Skip to Content


by Andrie de Vries

Way back, in 2010, David Smith referred to an article in the New York times about puzzles and other unintuitive results in statistics, including the famous Monty Hall problem.

Every year since her inauguration in 1952, Queen Elizabeth II has delivered a Christmas Broadcast to her subjects. Dominic Nyhuis used R to analyze the transcripts of the speeches, and found some interesting trends in speech length and words used. Here, for example, are word clouds of the speeches from the first half (1962-1976) and second half (1977-2001) of ER2's reign.

Regular readers of this blog know that I love optical illusions, and I recently found the most (literally!) mind-boggling one I've seen yet. This is not a spiral:

Johns Hopkins Biostatistics Professor (and presenter of Data Analysis at Coursera) Jeff Leek has published his list of awesome things other people did in 2014. It's well worth following the links in his 38 entries, where you'll find a wealth of useful resources in teaching, statistics, data science, and data visualization.

by Joseph Rickert

Revolution Analytics's 2015 R User Group Support Program (RevoRUGS) begins today. Last year we provided financial support to 51 groups worldwide. That works out to be about one third of the total number of R active user groups listed in our Local User Group Directory.

R User Groups Supported by Revolution Analytics in 2014

The R Foundation, the Austria-based non-profit founded in 2003 to oversee the R Project, recently held leadership elections and added some new members. The new R Foundation Board is:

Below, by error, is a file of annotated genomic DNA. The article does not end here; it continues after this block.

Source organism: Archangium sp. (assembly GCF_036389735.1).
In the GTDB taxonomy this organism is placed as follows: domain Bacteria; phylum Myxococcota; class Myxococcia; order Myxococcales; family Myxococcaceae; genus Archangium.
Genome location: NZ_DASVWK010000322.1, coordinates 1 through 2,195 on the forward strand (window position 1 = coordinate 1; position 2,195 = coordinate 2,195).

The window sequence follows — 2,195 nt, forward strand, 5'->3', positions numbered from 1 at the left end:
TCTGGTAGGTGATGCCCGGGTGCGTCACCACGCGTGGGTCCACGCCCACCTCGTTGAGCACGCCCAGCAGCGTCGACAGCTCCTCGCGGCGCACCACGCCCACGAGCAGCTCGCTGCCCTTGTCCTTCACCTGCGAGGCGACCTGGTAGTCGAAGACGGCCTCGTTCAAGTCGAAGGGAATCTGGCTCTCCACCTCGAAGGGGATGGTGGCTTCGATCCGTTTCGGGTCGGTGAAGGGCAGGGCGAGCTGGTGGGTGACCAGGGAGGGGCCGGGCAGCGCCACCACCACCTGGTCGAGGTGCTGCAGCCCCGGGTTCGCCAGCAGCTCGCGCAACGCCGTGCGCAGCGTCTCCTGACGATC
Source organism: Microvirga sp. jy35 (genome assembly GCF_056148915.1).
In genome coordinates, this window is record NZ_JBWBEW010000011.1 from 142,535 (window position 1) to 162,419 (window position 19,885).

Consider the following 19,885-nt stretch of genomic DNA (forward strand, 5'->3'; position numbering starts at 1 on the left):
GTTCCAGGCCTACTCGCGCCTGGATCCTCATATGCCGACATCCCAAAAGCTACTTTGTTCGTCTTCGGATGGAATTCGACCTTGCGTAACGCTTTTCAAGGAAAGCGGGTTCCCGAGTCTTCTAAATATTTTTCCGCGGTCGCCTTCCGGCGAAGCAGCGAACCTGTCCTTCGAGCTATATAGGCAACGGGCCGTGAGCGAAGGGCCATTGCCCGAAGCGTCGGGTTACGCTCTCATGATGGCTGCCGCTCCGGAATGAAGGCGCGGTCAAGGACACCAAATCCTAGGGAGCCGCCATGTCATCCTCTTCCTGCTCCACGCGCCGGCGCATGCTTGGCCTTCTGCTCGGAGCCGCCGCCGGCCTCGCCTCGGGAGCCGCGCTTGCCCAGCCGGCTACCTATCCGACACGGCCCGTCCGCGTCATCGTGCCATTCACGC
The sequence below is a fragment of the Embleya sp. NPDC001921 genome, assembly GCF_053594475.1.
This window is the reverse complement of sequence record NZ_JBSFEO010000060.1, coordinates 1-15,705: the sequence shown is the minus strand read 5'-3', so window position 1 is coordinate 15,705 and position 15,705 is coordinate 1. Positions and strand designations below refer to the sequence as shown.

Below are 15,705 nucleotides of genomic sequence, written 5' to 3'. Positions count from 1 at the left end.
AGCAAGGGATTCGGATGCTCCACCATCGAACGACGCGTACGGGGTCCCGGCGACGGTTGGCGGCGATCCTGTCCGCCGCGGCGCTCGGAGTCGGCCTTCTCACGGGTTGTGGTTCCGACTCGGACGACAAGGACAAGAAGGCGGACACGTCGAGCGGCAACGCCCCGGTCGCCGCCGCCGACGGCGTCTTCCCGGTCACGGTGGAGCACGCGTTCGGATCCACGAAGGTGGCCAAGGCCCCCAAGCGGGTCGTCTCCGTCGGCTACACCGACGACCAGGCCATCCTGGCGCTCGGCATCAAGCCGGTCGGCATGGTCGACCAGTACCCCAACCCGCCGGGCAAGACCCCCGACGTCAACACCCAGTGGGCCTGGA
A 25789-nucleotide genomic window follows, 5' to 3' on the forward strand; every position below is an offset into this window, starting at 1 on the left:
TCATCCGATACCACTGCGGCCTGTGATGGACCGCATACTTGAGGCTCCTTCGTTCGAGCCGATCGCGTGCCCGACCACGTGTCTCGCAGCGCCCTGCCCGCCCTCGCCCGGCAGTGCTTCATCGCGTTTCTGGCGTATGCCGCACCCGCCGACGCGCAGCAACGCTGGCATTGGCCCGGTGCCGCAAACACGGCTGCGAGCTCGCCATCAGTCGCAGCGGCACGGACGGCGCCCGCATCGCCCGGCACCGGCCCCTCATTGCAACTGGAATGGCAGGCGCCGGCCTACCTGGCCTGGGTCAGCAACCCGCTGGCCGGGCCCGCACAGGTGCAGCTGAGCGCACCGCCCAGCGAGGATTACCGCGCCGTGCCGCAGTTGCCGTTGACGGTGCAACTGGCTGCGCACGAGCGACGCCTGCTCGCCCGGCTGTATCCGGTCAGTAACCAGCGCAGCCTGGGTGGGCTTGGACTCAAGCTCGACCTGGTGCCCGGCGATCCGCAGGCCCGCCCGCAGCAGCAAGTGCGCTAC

by Matt Sundquist
co-founder of Plotly

R, Plotly, and ggplot2 let you make, share, and collaborate on beautiful, interactive plots online. Let's see what we can do with the topographic data from Auckland's Maunga Whau Volcano that comes with R.

Copy and paste this R code to make your first plot. The basic idea is: use ggplot2 code, add py$ggplotly() to call the Plotly API, and make an interactive, web-based plot for sharing and collaboration.

Visualizing complex survey data is something of an art. If the data has been collected and aggregated to geographic units (say, counties or states), a choropleth is one option. But if the data aren't so neatly arranged, making visual sense often requires some form of smoothing to represent it on a map. 

We've just made the latest update to Revolution R Open, the enhanced distribution of open-source R, available for download from MRAN. The main feature of this release is an upgrade to the R 3.1.2 engine, and support for MacOS Yosemite.